At the Monkey Cage, Stanford Ph.D. student Jessica Gottleib posted yesterday on why “we” (by which I think she means Americans) should care about the recent coup in Mali. Most of the analysis of Mali I’ve read since March has focused on explaining the coup itself, which was widely (though not universally) considered a surprise. The country had chosen its national government through competitive, multiparty elections since 1992, and during that time, it saw a peaceful transfer of power between rival parties. Those patterns had convinced many observers that democracy in Mali was more or less permanent, and by that reckoning, the March 2012 coup shouldn’t have happened.
Surprises are crucial opportunities for theory-building, because they tell us that something in our prior models or measures was wrong. I think there’s another aspect of the situation in Mali that’s equally relevant for theories of democratic consolidation, though, and that’s the apparent popularity of the coup after its occurrence. Support for the coup certainly isn’t universal, but it’s higher than we might expect in a country where democratic norms and values were supposed to have taken root. As Gottleib writes,
A budding Malian opinion pollster finds that 64% of his countrymen are satisfied with the coup and 51% blame the current crisis on the deposed regime…Clearly, the majority of Malians were not as satisfied with democracy as the international community once believed.
This support is manifest in street politics. Not long after the coup, a plane carrying a delegation of West African leaders to negotiate with the new junta turned back before it reached Bamako because pro-junta demonstrators were staging a sit-in on the airport tarmac. In May, when those leaders reached a deal with coup leader Capt. Sanogo to keep interim president Dioncounda Traoré in office for a year, thousands of Malians turned out in Bamako to protest the foreign pressure on Sanogo, shouting “Down with Ecowas!” and “Down with Dioncounda!” and eventually attacking Traoré in his office.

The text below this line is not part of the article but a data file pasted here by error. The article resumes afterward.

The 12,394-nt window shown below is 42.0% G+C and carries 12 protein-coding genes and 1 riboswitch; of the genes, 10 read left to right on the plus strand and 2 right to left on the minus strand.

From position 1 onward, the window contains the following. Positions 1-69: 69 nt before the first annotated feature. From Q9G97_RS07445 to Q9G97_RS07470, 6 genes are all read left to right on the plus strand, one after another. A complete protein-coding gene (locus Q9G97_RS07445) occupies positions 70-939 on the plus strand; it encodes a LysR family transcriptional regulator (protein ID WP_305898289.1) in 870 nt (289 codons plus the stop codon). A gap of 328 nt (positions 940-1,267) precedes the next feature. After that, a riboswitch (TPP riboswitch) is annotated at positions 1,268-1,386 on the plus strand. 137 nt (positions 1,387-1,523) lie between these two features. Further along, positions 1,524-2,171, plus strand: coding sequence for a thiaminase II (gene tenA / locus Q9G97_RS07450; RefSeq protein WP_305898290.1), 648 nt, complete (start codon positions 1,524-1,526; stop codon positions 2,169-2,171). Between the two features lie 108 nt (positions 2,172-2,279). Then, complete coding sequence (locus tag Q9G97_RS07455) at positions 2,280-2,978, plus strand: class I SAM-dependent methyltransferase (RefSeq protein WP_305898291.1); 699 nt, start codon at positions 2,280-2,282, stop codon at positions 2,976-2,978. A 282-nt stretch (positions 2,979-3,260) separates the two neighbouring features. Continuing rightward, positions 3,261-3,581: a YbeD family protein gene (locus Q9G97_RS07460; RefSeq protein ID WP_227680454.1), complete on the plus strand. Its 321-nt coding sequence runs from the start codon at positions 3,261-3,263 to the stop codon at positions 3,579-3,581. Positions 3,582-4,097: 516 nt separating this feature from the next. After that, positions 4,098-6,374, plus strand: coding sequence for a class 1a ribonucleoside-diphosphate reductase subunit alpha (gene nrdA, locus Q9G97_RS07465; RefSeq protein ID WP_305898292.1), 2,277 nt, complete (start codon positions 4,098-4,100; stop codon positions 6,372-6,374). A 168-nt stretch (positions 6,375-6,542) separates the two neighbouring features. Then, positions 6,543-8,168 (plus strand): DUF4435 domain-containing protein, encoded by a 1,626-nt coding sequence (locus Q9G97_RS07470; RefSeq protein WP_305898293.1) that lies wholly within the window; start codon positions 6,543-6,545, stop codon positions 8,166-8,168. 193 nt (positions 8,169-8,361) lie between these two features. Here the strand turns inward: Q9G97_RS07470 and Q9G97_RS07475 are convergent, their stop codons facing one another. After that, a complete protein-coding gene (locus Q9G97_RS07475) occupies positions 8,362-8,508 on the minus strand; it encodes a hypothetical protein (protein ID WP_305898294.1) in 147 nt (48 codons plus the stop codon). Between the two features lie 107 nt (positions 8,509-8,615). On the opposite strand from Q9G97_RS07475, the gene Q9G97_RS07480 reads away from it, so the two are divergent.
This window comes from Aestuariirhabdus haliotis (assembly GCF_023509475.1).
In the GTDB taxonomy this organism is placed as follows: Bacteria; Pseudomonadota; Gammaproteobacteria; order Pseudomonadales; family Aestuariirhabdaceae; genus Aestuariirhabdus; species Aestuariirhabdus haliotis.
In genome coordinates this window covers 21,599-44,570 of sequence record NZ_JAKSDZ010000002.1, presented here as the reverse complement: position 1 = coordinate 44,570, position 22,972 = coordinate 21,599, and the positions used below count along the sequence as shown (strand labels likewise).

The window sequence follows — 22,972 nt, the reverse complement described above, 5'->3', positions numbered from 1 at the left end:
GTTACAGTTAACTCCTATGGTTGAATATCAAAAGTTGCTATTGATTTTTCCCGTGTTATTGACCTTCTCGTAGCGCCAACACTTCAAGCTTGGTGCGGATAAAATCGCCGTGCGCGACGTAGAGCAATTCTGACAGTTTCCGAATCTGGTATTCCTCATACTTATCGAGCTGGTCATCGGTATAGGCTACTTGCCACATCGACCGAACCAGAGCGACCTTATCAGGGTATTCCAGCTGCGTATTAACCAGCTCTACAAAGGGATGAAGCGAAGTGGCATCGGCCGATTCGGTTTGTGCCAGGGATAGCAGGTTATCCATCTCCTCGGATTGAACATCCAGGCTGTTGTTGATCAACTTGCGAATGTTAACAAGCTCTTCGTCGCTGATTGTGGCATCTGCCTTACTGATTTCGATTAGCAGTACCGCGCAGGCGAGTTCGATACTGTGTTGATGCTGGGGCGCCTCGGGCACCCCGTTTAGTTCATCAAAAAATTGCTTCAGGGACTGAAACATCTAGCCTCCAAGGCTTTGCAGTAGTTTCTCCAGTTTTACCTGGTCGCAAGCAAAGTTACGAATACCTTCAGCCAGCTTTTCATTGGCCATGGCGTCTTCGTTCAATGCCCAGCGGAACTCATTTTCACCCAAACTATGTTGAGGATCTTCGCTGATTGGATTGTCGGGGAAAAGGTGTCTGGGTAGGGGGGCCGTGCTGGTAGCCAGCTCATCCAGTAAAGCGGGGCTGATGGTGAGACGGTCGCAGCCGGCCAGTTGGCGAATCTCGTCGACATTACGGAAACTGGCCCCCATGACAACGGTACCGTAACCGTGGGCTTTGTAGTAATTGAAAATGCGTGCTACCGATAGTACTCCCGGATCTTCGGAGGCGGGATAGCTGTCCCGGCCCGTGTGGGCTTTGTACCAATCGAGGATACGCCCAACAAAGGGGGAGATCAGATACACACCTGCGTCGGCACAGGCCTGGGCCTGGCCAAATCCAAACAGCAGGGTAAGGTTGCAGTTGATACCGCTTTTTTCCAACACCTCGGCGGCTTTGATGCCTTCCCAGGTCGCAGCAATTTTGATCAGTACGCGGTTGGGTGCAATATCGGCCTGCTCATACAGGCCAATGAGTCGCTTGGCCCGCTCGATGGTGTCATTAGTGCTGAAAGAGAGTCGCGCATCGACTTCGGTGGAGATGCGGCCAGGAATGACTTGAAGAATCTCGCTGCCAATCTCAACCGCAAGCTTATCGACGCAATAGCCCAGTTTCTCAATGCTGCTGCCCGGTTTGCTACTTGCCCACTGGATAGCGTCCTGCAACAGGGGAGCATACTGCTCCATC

Recently I interviewed a Bamako talk show host who frequently debates politics with listeners phoning in to his program. His callers tend to define politicians as people in power who pursue personal ambitions. “They phone in all the time saying ‘Those people think only of themselves and their interests,’” he told me, “and that’s why some even say ‘We don’t want politicians anymore.’” This sentiment explains strong local support for the junta and its bid to exclude politicians en masse from Mali’s transitional government.
If so many Malians were so fed up with their ruling elites, why wasn’t there a revolution long before the March 2012 coup? I’d be very interested to hear what Malians and area experts have to say about this, but in the meantime, I think social-science theory suggests some promising leads.
One possible answer is what economist Timur Kuran calls “preference falsification.” Writing about the surprising revolutions in Eastern Europe in 1989, Kuran observes that
People who come to dislike their government are apt to hide their desire for change as long as the opposition seems weak. Because of this preference falsification, a government that appears unshakable might see its support crumble following a slight surge in the opposition’s apparent size, caused by events insignificant in and of themselves. Unlikely though the revolution may have appeared in foresight, it will in hindsight appear inevitable because its occurrence exposes a panoply of previously hidden conflicts.
In the case of Mali, it was the coup itself that seems to have uncovered a stronger desire for change than many outside observers had seen. A coup is hardly an “insignificant event,” but the basic mechanism is the same.
Kuran’s theory emphasizes the role of uncertainty in the production of a revolution, or the lack thereof. Uncertainty induces caution, but that caution may evaporate when some event signals that it’s finally safe for citizens to reveal their true preferences. I’m sure that’s relevant, but I wonder if more conventional collective-action problems aren’t at least as influential. One of the things I’ve learned from my work on democratic breakdowns and mass mobilization is it’s very hard to organize a popular uprising, even in cases where popular frustration is clear. Where Kuran sees incomplete information as the driving force, I’m more inclined to see a couple of more conventional hurdles to collective action.